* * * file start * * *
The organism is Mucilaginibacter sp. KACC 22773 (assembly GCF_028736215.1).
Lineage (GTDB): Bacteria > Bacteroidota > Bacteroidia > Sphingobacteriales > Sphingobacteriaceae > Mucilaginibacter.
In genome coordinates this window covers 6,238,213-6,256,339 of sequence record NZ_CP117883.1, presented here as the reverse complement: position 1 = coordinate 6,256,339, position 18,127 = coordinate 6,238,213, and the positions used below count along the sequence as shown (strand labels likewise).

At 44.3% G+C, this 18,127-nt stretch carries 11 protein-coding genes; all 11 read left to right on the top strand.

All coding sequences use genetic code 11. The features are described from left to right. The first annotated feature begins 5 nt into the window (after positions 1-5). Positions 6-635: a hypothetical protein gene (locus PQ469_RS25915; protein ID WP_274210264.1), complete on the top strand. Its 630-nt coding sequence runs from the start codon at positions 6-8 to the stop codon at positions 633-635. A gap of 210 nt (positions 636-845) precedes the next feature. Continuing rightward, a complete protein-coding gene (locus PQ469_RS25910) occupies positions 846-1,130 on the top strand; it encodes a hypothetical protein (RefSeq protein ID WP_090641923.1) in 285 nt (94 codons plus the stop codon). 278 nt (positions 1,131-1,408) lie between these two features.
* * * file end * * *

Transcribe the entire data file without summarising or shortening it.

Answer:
The organism is Mucilaginibacter sp. KACC 22773 (assembly GCF_028736215.1).
Lineage (GTDB): Bacteria > Bacteroidota > Bacteroidia > Sphingobacteriales > Sphingobacteriaceae > Mucilaginibacter.
In genome coordinates this window covers 6,238,213-6,256,339 of sequence record NZ_CP117883.1, presented here as the reverse complement: position 1 = coordinate 6,256,339, position 18,127 = coordinate 6,238,213, and the positions used below count along the sequence as shown (strand labels likewise).

At 44.3% G+C, this 18,127-nt stretch carries 11 protein-coding genes; all 11 read left to right on the top strand.

All coding sequences use genetic code 11. The features are described from left to right. The first annotated feature begins 5 nt into the window (after positions 1-5). Positions 6-635: a hypothetical protein gene (locus PQ469_RS25915; protein ID WP_274210264.1), complete on the top strand. Its 630-nt coding sequence runs from the start codon at positions 6-8 to the stop codon at positions 633-635. A gap of 210 nt (positions 636-845) precedes the next feature. Continuing rightward, a complete protein-coding gene (locus PQ469_RS25910) occupies positions 846-1,130 on the top strand; it encodes a hypothetical protein (RefSeq protein ID WP_090641923.1) in 285 nt (94 codons plus the stop codon). 278 nt (positions 1,131-1,408) lie between these two features.